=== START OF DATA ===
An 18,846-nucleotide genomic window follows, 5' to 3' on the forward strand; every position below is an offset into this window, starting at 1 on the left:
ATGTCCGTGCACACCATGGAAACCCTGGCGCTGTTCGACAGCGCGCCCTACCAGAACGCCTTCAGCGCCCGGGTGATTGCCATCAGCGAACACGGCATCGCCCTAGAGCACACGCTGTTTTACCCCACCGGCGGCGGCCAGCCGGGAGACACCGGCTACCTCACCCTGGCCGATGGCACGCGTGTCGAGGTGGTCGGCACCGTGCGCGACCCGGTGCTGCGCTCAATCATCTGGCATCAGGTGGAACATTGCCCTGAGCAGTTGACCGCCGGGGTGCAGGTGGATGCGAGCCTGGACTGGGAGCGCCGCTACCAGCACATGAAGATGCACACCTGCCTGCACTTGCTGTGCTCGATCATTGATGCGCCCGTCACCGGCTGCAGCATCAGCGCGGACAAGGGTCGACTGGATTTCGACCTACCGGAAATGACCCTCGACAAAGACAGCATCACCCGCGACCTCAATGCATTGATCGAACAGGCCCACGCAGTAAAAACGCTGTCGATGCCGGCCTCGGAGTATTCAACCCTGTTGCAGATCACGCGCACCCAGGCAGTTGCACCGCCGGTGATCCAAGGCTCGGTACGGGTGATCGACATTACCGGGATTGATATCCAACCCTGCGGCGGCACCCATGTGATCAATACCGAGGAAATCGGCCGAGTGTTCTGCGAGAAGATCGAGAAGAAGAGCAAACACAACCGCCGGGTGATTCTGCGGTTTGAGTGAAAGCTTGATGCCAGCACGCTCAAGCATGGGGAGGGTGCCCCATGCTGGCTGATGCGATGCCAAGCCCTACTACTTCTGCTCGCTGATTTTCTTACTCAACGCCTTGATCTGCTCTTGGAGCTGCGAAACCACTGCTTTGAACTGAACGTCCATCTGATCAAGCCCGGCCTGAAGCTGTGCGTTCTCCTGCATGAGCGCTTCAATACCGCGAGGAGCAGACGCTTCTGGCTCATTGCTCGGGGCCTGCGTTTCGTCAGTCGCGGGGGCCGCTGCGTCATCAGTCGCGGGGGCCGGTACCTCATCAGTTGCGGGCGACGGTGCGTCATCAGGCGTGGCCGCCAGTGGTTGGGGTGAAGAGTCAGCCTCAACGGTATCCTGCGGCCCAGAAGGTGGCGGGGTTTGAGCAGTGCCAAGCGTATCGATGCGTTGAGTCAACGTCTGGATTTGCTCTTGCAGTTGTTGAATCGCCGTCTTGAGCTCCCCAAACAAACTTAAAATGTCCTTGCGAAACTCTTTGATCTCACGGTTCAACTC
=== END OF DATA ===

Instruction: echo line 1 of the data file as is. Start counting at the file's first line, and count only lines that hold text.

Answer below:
An 18,846-nucleotide genomic window follows, 5' to 3' on the forward strand; every position below is an offset into this window, starting at 1 on the left: